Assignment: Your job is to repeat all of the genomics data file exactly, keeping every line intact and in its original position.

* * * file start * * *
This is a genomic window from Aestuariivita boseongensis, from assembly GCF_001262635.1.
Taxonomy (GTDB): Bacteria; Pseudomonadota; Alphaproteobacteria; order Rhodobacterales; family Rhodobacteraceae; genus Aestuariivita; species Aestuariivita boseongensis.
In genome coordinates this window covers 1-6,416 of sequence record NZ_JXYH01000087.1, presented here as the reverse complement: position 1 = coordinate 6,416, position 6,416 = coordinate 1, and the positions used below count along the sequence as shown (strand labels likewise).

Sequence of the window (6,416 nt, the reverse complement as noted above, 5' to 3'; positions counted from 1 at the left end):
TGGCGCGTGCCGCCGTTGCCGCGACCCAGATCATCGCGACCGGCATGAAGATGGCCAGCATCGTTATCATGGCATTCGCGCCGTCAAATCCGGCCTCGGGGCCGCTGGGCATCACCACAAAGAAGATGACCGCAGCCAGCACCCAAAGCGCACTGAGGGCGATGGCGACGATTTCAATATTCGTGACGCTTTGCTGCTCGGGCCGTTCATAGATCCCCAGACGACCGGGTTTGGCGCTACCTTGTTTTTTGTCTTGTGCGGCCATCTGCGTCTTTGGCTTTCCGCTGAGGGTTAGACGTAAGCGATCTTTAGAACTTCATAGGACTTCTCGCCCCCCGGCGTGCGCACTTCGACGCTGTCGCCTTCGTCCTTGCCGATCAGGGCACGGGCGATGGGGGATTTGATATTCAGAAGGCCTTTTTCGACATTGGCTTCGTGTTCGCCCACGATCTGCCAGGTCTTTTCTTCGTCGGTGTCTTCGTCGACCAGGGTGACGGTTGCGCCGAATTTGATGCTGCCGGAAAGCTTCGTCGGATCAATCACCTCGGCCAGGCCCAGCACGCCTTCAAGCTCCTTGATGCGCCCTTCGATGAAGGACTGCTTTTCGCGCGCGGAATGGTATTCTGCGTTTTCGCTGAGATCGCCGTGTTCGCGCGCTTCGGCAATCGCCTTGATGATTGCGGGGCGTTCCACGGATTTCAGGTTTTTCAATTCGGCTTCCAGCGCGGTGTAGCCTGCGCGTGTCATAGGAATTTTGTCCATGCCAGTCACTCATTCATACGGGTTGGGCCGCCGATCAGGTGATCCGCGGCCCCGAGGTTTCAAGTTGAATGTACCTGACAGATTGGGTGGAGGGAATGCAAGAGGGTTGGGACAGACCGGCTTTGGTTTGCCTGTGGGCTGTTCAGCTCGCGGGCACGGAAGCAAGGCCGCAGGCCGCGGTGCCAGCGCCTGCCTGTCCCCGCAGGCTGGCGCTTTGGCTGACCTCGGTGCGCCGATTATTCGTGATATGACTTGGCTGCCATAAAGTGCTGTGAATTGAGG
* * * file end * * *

This is a genomic window from Aestuariivita boseongensis, from assembly GCF_001262635.1.
Taxonomy (GTDB): Bacteria; Pseudomonadota; Alphaproteobacteria; order Rhodobacterales; family Rhodobacteraceae; genus Aestuariivita; species Aestuariivita boseongensis.
In genome coordinates this window covers 1-6,416 of sequence record NZ_JXYH01000087.1, presented here as the reverse complement: position 1 = coordinate 6,416, position 6,416 = coordinate 1, and the positions used below count along the sequence as shown (strand labels likewise).

Sequence of the window (6,416 nt, the reverse complement as noted above, 5' to 3'; positions counted from 1 at the left end):
TGGCGCGTGCCGCCGTTGCCGCGACCCAGATCATCGCGACCGGCATGAAGATGGCCAGCATCGTTATCATGGCATTCGCGCCGTCAAATCCGGCCTCGGGGCCGCTGGGCATCACCACAAAGAAGATGACCGCAGCCAGCACCCAAAGCGCACTGAGGGCGATGGCGACGATTTCAATATTCGTGACGCTTTGCTGCTCGGGCCGTTCATAGATCCCCAGACGACCGGGTTTGGCGCTACCTTGTTTTTTGTCTTGTGCGGCCATCTGCGTCTTTGGCTTTCCGCTGAGGGTTAGACGTAAGCGATCTTTAGAACTTCATAGGACTTCTCGCCCCCCGGCGTGCGCACTTCGACGCTGTCGCCTTCGTCCTTGCCGATCAGGGCACGGGCGATGGGGGATTTGATATTCAGAAGGCCTTTTTCGACATTGGCTTCGTGTTCGCCCACGATCTGCCAGGTCTTTTCTTCGTCGGTGTCTTCGTCGACCAGGGTGACGGTTGCGCCGAATTTGATGCTGCCGGAAAGCTTCGTCGGATCAATCACCTCGGCCAGGCCCAGCACGCCTTCAAGCTCCTTGATGCGCCCTTCGATGAAGGACTGCTTTTCGCGCGCGGAATGGTATTCTGCGTTTTCGCTGAGATCGCCGTGTTCGCGCGCTTCGGCAATCGCCTTGATGATTGCGGGGCGTTCCACGGATTTCAGGTTTTTCAATTCGGCTTCCAGCGCGGTGTAGCCTGCGCGTGTCATAGGAATTTTGTCCATGCCAGTCACTCATTCATACGGGTTGGGCCGCCGATCAGGTGATCCGCGGCCCCGAGGTTTCAAGTTGAATGTACCTGACAGATTGGGTGGAGGGAATGCAAGAGGGTTGGGACAGACCGGCTTTGGTTTGCCTGTGGGCTGTTCAGCTCGCGGGCACGGAAGCAAGGCCGCAGGCCGCGGTGCCAGCGCCTGCCTGTCCCCGCAGGCTGGCGCTTTGGCTGACCTCGGTGCGCCGATTATTCGTGATATGACTTGGCTGCCATAAAGTGCTGTGAATTGAGG